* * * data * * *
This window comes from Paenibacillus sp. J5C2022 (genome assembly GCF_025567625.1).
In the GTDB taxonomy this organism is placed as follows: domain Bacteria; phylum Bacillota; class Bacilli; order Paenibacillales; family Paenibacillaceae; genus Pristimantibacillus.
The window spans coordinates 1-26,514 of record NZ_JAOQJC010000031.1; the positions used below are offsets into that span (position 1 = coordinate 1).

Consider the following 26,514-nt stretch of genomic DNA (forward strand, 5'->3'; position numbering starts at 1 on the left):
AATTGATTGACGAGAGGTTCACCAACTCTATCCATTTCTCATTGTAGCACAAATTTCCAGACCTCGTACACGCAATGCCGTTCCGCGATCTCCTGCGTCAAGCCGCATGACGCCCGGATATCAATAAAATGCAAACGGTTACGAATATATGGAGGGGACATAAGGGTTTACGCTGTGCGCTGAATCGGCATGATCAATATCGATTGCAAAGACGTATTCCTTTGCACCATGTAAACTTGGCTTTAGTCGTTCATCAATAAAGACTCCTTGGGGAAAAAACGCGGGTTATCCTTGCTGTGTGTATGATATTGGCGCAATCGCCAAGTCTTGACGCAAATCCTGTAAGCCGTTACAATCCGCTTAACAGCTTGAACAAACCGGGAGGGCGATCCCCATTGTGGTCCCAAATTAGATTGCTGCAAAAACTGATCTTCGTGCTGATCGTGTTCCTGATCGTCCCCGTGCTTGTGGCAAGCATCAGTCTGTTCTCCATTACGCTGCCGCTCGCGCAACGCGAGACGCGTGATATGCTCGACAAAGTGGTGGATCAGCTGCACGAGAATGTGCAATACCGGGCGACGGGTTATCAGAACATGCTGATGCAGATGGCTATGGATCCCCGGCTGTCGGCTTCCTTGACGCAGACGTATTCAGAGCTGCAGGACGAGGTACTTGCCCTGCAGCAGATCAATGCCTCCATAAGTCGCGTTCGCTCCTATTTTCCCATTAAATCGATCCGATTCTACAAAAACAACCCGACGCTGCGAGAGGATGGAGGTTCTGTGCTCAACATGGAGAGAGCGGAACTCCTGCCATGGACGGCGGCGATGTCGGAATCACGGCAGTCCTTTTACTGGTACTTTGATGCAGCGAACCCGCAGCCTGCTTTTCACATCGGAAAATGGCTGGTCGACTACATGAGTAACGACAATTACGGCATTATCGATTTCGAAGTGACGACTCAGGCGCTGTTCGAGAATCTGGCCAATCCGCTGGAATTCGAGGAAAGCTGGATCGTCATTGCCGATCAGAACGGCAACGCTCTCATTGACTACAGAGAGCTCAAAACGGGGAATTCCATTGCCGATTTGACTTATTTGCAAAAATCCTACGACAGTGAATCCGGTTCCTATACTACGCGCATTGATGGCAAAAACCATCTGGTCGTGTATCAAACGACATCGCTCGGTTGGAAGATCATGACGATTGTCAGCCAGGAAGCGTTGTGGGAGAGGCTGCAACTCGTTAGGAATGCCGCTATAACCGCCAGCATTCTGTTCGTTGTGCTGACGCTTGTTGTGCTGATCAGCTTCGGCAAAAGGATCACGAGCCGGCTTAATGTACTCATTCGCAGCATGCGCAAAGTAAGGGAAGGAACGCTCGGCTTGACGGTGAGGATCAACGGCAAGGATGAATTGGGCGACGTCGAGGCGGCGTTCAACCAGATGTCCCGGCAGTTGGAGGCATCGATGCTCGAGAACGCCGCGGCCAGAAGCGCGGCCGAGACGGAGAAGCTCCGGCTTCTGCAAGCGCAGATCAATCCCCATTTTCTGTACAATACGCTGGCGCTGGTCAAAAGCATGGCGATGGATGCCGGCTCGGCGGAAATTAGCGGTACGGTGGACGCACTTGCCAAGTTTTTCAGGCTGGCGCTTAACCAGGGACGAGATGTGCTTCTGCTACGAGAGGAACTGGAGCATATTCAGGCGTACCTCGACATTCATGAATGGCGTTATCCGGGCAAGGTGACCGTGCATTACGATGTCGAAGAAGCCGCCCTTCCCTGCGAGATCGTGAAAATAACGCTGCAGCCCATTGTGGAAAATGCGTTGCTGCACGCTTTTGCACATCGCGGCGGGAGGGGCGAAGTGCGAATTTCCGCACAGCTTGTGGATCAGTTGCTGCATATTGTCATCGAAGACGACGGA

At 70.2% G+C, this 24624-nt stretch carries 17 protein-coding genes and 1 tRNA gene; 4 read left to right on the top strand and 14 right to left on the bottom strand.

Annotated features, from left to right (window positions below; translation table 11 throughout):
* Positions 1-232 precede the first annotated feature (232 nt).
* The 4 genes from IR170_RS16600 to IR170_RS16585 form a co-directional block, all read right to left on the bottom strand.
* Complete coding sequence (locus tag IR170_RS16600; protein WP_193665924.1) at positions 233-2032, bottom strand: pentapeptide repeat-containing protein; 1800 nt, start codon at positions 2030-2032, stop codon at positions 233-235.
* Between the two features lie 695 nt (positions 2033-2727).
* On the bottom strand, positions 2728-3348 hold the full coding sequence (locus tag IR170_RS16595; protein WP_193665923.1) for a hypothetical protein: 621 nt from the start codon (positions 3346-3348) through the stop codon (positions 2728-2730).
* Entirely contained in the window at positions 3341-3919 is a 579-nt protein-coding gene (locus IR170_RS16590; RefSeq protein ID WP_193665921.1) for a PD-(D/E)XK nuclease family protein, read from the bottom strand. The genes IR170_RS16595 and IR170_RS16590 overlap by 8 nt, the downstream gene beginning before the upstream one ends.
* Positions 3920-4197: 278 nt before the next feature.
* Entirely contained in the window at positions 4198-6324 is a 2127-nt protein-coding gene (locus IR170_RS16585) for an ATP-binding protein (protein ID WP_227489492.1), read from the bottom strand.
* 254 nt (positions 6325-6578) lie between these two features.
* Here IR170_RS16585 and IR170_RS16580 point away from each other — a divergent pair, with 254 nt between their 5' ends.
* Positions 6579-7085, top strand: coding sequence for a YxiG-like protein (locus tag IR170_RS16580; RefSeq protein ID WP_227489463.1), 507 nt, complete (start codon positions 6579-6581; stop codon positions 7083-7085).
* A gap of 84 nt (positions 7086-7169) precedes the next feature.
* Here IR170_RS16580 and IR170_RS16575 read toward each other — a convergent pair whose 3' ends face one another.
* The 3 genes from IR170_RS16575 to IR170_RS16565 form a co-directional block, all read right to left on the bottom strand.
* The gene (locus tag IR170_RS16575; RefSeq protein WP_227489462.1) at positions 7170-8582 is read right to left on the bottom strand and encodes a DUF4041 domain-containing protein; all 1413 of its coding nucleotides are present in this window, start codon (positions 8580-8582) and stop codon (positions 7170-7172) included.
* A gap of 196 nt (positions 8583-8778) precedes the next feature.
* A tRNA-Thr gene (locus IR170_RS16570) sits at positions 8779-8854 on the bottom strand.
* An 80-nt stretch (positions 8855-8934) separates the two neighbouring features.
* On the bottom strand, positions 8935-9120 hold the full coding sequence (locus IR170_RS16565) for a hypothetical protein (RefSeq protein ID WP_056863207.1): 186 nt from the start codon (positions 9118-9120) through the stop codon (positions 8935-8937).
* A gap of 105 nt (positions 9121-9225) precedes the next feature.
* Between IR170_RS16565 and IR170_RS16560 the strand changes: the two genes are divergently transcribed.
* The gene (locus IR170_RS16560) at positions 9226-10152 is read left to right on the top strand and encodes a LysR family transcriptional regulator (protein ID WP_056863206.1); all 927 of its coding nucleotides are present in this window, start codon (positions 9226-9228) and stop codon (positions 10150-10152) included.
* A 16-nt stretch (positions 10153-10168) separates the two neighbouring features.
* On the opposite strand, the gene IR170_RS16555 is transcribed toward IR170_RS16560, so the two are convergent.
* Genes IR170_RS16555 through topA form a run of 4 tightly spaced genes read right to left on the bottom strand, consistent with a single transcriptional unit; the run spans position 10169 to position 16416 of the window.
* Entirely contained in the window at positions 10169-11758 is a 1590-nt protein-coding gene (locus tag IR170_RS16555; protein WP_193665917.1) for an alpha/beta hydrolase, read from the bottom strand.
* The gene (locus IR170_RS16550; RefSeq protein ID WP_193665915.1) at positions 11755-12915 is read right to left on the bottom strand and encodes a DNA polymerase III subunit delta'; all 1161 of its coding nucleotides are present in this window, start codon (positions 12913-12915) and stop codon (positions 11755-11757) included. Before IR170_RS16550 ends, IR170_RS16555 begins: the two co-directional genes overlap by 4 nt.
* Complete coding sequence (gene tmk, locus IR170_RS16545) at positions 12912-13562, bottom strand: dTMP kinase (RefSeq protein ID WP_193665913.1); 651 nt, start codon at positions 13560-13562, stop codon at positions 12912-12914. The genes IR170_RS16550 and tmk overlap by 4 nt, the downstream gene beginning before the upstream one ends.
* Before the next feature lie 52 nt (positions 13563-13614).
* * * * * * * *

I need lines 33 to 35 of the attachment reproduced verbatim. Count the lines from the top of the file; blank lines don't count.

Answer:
* Entirely contained in the window at positions 10169-11758 is a 1590-nt protein-coding gene (locus tag IR170_RS16555; protein WP_193665917.1) for an alpha/beta hydrolase, read from the bottom strand.
* The gene (locus IR170_RS16550; RefSeq protein ID WP_193665915.1) at positions 11755-12915 is read right to left on the bottom strand and encodes a DNA polymerase III subunit delta'; all 1161 of its coding nucleotides are present in this window, start codon (positions 12913-12915) and stop codon (positions 11755-11757) included. Before IR170_RS16550 ends, IR170_RS16555 begins: the two co-directional genes overlap by 4 nt.
* Complete coding sequence (gene tmk, locus IR170_RS16545) at positions 12912-13562, bottom strand: dTMP kinase (RefSeq protein ID WP_193665913.1); 651 nt, start codon at positions 13560-13562, stop codon at positions 12912-12914. The genes IR170_RS16550 and tmk overlap by 4 nt, the downstream gene beginning before the upstream one ends.